5 Steps to Creating the Best Quilt Color Palette for You
Selecting the fabrics for your next quilt project can be overwhelming for both the beginner and the seasoned quilter. When you stop to think about the variety of color combinations to choose from you might feel more paralyzing by your choices than inspired.
I’m Erin Grogan, the Founder and modern quilt pattern designer of Love Sew Modern, Marketing Director of Modish Quilter Magazine, and Content Director of Dandelion Fabric & Co. I’ve been playing and exploring with color in quilts for the past 6 years. During that time I’ve narrowed down my process for building fabric color palettes to make the process easy, stress free, and represent my style. Click here to get my Tossed Citrus Quilt Pattern and Palette Builder Worksheet for FREE. You can use these as you follow along in my process below and to reference for future projects.
Check Your Closet for Color
If I asked you what your favorite color was would you have an answer? More often than not people aren’t sure what their favorite color is, but our favorite color is the easiest starting place for building a color palette. Start by looking in your closet. Do you own more blue or green shirts? Is almost everything black? Then look around your house. What colors are on your walls or your throw pillows? Are you starting to see a recurring theme? You might be surprised how often you naturally gravitate to the same color, or always warm or cool tones.
Find Your Focal Print
Now that you understand what colors you’re drawn to look for a printed fabric in that color. Find something either in your stash or at your local fabric shop that sparks the feeling of joy for you. These prints are often full of colors and large scale designs, unless you’re more of a minimalist, then they might be more simple and small-scale. Now comes the math. I know. I just said a nasty word, math. I promise we will keep it simple.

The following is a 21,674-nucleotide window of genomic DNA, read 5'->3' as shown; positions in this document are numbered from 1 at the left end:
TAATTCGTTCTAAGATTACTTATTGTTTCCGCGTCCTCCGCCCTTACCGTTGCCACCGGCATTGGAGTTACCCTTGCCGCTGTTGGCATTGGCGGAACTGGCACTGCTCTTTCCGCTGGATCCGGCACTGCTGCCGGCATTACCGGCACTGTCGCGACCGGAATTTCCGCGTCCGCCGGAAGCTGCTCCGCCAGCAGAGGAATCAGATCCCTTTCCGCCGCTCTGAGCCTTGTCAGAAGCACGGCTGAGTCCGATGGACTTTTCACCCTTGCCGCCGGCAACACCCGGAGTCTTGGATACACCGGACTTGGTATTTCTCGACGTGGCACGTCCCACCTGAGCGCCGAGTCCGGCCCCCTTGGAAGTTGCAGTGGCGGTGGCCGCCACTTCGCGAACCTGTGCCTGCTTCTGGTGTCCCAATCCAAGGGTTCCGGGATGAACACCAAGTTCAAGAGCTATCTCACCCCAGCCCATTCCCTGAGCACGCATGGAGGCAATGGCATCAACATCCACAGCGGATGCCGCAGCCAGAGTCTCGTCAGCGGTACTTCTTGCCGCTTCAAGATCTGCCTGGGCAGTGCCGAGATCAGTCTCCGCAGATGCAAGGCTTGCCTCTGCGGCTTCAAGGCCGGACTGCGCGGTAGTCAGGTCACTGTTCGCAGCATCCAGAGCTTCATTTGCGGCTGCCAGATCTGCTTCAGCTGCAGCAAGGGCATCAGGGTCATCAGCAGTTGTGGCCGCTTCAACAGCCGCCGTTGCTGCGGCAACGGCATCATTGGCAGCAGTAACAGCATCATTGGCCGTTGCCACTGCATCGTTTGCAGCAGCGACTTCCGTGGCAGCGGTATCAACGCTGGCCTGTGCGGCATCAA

Pulling Out Your Colors From Your Focal Print
We have to know how many colors we need for our quilt. Using my Tossed Citrus quilt pattern as an example, I know that I will need 4 colors and a background color. This means I will need to pull 4 colors from my Focal Print. Sometimes our Focal Print might not have enough colors to pull from to make our quilt. In these cases we can incorporate shades of the colors that are available from our print.
The Importance of Contrast
Colors come in a range of values; light, medium, and dark. When pulling the fabrics for your quilt you’ll want to keep color value in mind because it can create depth and interest in your quilt. In this example my colors all read as a medium value. By switching out my dark yellow for a light yellow I can add more color value and interest to my quilt.
TIP: Using your phone, take a picture of your fabrics together and convert the image to a black and white photo. Looking at the colors in black and white will be easier to see your range of color value.
Incorporating Texture in Your Quilt
Now that you have created your color palette, you can elevate your quilt by switching out some or all of your fabrics for fabrics that will add texture. This means adding fabrics with small prints, or incorporating wovens or linens. I’m often asked if it’s alright to mix different types of fabrics in your quilt and the answer is absolutely YES! Texture helps to create movement in a quilt design, which helps the viewer’s eye travel when looking at your quilt. When you add wovens you’re also adding a physical texture that can increase the cuddle factor in your quilt.
TIP: You do want to be aware that different fabric types shrink at different rates in the wash. To avoid issues I’d recommend pre-washing your fabrics before cutting into them.
Putting Your New Color Skills into Action
Browsing your local quilt shop and pulling bolts of fabric off the shelf can be overwhelming at first. Don’t be afraid to utilize the cohesiveness of a fabric collection. It’s not cheating to use a collection. They’re designed for that purpose. You can even bring the Palette Builder Worksheet with you to help keep to a plan and follow the steps. If you’re unable to go fabric shopping in person I’d recommend reading my blog post for shopping for fabric online. You can apply these Fabric Color Palette building skills to my tips for selecting fabric online even easier.